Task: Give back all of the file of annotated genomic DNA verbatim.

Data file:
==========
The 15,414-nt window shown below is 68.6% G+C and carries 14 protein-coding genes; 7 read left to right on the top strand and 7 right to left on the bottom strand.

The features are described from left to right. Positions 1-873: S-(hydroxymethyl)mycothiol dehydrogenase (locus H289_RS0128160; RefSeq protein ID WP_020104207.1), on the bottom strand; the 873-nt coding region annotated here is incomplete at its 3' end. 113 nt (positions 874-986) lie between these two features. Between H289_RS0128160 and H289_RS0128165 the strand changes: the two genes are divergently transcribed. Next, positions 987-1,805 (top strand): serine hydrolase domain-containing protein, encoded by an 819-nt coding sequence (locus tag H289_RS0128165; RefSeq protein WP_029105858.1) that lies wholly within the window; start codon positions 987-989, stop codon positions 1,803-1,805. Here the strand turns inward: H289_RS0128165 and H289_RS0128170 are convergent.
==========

The 15,414-nt window shown below is 68.6% G+C and carries 14 protein-coding genes; 7 read left to right on the top strand and 7 right to left on the bottom strand.

The features are described from left to right. Positions 1-873: S-(hydroxymethyl)mycothiol dehydrogenase (locus H289_RS0128160; RefSeq protein ID WP_020104207.1), on the bottom strand; the 873-nt coding region annotated here is incomplete at its 3' end. 113 nt (positions 874-986) lie between these two features. Between H289_RS0128160 and H289_RS0128165 the strand changes: the two genes are divergently transcribed. Next, positions 987-1,805 (top strand): serine hydrolase domain-containing protein, encoded by an 819-nt coding sequence (locus tag H289_RS0128165; RefSeq protein WP_029105858.1) that lies wholly within the window; start codon positions 987-989, stop codon positions 1,803-1,805. Here the strand turns inward: H289_RS0128165 and H289_RS0128170 are convergent.